Poisonous weed thick in region this summer

One particular plant may be enjoying summer more than any other, but no one is enjoying it.

It’s wild parsnip, and some officials are saying 2012 is one of the worst years they’ve ever seen the invasive, Eurasian species spread throughout Minnesota. Worse, the noxious plant — as defined by the Minnesota Department of Agriculture — doesn’t just overtake ditches and disrupt grasslands. Its sap destroys skin days after contact, and causes a chemical burn when activated with sunlight.

“It’s pretty nasty this year,” said Mower County Public Works Director Mike Hanson. “I think it has probably gotten worse this year

Wild parsnip is widespread through southeastern Minnesota this summer. Mower County emplyees have sprayed twice the amount of herbacide as usual to control it.

than any time recently that we’ve seen it.”

Hanson said county employees have sprayed twice the amount of herbicide as usual on the 4-foot-tall, golden, flowering plant that looks similar to golden alexander. He and others suspect an early spring and unusually dry weather have allowed wild parsnip to flourish. It is easily seen in ditches and open, grassy areas that get plenty of sunlight.

 

Some have also seen wild parsnip on bike trails around Austin. Though Austin Parks and Recreation employees have cut some of the plant along trails this year, wild parsnip spread faster than they could keep up this year.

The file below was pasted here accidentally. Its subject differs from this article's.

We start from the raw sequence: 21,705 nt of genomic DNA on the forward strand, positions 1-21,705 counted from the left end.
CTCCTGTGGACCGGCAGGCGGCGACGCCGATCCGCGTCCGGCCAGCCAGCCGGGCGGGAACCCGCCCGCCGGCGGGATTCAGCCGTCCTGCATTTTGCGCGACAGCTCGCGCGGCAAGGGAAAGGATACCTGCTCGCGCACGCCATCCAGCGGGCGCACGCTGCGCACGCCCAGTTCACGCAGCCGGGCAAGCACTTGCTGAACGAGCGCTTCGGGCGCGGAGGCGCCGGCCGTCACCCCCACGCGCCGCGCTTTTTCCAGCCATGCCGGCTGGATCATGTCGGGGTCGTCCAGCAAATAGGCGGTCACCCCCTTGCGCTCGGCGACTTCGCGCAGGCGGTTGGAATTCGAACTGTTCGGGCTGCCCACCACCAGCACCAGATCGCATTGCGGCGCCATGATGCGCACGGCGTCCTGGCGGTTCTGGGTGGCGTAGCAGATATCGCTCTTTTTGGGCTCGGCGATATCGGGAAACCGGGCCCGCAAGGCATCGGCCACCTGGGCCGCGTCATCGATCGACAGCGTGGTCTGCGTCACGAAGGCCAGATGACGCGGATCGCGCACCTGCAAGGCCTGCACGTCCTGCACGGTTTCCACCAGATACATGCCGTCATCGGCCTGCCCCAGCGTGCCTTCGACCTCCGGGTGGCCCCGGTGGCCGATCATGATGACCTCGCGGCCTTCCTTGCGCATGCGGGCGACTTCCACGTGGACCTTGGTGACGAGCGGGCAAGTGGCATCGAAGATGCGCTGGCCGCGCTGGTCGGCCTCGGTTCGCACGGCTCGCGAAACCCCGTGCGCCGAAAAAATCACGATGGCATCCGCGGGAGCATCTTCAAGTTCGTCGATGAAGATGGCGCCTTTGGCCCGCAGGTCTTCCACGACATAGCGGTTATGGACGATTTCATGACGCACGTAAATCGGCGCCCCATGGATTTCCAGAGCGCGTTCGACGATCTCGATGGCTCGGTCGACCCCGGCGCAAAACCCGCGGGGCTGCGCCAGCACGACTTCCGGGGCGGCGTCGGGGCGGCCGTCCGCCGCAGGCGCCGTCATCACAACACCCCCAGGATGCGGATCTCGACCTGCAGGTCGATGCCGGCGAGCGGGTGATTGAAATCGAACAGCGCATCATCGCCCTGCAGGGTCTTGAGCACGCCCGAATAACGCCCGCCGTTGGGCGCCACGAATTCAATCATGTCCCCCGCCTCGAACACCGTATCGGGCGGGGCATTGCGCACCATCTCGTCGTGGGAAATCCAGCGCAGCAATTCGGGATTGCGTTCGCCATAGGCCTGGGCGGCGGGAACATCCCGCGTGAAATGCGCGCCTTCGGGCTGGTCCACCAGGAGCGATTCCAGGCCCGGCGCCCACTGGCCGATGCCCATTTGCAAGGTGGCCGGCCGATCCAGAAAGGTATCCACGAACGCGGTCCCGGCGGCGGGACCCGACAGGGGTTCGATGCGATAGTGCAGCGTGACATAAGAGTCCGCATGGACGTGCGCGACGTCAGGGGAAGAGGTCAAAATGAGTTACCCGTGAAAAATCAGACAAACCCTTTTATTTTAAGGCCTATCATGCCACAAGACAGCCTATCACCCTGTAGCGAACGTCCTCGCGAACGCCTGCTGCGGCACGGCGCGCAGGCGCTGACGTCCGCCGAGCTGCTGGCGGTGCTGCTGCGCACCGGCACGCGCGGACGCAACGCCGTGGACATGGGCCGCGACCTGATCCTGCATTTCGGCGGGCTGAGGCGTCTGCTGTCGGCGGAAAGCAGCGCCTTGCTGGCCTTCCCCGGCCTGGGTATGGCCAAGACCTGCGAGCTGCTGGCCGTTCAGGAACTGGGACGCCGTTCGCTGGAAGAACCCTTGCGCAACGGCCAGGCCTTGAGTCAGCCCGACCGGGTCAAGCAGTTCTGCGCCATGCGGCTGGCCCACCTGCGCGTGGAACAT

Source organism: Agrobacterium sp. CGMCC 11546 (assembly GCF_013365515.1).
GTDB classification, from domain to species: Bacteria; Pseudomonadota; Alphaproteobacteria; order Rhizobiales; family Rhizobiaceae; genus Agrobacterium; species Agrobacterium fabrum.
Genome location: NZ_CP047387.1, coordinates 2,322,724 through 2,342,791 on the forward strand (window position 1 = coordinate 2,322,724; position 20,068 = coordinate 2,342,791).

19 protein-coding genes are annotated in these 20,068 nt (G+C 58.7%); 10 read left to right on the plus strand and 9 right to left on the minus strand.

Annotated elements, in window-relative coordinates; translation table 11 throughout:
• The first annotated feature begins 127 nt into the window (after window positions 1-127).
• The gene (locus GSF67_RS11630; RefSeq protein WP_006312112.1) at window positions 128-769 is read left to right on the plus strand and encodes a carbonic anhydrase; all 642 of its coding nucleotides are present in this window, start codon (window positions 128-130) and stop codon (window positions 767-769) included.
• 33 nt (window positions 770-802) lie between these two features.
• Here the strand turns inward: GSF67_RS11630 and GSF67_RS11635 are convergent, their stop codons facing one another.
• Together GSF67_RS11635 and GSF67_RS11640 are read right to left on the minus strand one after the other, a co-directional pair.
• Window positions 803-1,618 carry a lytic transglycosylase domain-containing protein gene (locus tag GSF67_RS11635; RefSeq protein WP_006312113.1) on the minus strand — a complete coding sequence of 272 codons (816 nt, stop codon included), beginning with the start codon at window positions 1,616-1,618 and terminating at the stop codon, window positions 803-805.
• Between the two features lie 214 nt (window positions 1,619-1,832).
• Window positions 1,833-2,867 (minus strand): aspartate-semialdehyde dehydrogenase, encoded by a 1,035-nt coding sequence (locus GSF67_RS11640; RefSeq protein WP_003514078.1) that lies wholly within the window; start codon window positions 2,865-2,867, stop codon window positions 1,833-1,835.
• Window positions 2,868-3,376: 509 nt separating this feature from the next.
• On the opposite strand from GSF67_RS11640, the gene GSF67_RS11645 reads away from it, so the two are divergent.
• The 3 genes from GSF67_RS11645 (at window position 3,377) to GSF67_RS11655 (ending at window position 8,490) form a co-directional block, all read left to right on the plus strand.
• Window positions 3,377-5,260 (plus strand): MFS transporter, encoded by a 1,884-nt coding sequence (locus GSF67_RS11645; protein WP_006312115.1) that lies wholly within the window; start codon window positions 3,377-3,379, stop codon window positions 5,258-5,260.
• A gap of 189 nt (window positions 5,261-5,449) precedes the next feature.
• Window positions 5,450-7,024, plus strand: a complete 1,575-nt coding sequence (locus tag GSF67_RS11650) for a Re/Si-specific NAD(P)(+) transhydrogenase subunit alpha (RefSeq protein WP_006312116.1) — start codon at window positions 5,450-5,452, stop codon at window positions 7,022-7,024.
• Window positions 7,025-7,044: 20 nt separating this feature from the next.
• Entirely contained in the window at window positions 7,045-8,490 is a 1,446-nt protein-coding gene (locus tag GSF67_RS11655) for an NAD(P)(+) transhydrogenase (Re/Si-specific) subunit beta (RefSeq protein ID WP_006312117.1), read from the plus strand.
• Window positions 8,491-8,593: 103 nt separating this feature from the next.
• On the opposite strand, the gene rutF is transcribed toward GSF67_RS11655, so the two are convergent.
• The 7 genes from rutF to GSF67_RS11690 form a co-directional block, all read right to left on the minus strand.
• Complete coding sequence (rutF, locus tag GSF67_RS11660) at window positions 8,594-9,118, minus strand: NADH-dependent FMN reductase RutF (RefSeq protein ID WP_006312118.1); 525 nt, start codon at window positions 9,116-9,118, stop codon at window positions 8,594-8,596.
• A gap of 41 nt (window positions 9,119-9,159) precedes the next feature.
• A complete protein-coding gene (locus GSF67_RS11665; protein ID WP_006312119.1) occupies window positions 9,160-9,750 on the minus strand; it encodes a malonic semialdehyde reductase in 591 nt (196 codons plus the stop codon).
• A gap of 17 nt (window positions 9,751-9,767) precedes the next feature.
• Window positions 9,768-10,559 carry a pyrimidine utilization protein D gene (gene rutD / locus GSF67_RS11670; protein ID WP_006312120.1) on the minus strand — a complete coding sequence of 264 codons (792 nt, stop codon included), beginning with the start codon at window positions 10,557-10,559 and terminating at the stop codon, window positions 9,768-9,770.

The MDA has noxious plant guidelines for many species in Minnesota, under which wild parsnip is designated “controlled.” According to the law, landowners are supposed to take measures to prevent the spread of the plant, such as hand pulling, cutting the plant below the root crown before it seeds or removing the base of the flowering stem.

“Obviously, you want to be wearing some good protective gear for that,” said Ed Quinn, Department of Natural Resources resource management consultant.

However, now that the plant is seeding, mowing will only spread the seeds, Quinn added. Controlled burning also seems to ineffective, unless herbicides are coupled with the process.

And like most other invasives, wild parsnip cannot be stopped. It can only be contained.

“We’re not trying to eradicate it,” Quinn said about the plant that was first documented in Minnesota in 1878, according to the DNR. “We’re not going to get rid of it in Minnesota. But what we are trying to do is manage the spread.”

For more information about wild parsnip, its effects, state regulations and how to control it, visit mda.state.mn.us/plants or dnr.state.mn.us/invasives.

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